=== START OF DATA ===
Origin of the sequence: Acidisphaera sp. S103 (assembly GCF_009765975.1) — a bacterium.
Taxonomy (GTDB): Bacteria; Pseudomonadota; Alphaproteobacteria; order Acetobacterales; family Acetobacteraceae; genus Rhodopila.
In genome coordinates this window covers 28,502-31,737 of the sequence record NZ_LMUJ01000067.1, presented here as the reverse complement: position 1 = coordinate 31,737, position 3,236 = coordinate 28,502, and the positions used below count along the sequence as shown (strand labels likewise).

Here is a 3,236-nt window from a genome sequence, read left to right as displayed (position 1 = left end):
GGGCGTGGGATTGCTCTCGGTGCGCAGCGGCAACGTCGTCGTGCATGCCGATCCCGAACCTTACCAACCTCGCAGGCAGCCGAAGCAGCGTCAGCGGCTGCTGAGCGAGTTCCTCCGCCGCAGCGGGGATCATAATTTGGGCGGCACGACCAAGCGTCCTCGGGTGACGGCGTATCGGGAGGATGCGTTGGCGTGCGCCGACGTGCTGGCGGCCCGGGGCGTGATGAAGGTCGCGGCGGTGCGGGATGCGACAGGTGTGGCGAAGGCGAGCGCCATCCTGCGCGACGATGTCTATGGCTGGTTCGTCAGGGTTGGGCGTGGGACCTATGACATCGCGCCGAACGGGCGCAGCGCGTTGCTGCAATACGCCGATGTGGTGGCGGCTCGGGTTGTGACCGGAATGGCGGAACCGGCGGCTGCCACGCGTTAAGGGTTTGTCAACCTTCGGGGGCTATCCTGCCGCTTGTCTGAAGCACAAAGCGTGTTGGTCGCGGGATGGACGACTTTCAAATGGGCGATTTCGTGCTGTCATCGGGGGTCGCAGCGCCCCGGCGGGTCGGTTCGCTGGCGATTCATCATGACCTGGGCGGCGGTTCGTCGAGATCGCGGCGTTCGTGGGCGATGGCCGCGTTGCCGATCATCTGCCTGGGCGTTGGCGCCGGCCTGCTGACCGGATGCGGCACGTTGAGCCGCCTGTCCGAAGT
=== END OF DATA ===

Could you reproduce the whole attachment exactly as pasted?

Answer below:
Origin of the sequence: Acidisphaera sp. S103 (assembly GCF_009765975.1) — a bacterium.
Taxonomy (GTDB): Bacteria; Pseudomonadota; Alphaproteobacteria; order Acetobacterales; family Acetobacteraceae; genus Rhodopila.
In genome coordinates this window covers 28,502-31,737 of the sequence record NZ_LMUJ01000067.1, presented here as the reverse complement: position 1 = coordinate 31,737, position 3,236 = coordinate 28,502, and the positions used below count along the sequence as shown (strand labels likewise).

Here is a 3,236-nt window from a genome sequence, read left to right as displayed (position 1 = left end):
GGGCGTGGGATTGCTCTCGGTGCGCAGCGGCAACGTCGTCGTGCATGCCGATCCCGAACCTTACCAACCTCGCAGGCAGCCGAAGCAGCGTCAGCGGCTGCTGAGCGAGTTCCTCCGCCGCAGCGGGGATCATAATTTGGGCGGCACGACCAAGCGTCCTCGGGTGACGGCGTATCGGGAGGATGCGTTGGCGTGCGCCGACGTGCTGGCGGCCCGGGGCGTGATGAAGGTCGCGGCGGTGCGGGATGCGACAGGTGTGGCGAAGGCGAGCGCCATCCTGCGCGACGATGTCTATGGCTGGTTCGTCAGGGTTGGGCGTGGGACCTATGACATCGCGCCGAACGGGCGCAGCGCGTTGCTGCAATACGCCGATGTGGTGGCGGCTCGGGTTGTGACCGGAATGGCGGAACCGGCGGCTGCCACGCGTTAAGGGTTTGTCAACCTTCGGGGGCTATCCTGCCGCTTGTCTGAAGCACAAAGCGTGTTGGTCGCGGGATGGACGACTTTCAAATGGGCGATTTCGTGCTGTCATCGGGGGTCGCAGCGCCCCGGCGGGTCGGTTCGCTGGCGATTCATCATGACCTGGGCGGCGGTTCGTCGAGATCGCGGCGTTCGTGGGCGATGGCCGCGTTGCCGATCATCTGCCTGGGCGTTGGCGCCGGCCTGCTGACCGGATGCGGCACGTTGAGCCGCCTGTCCGAAGT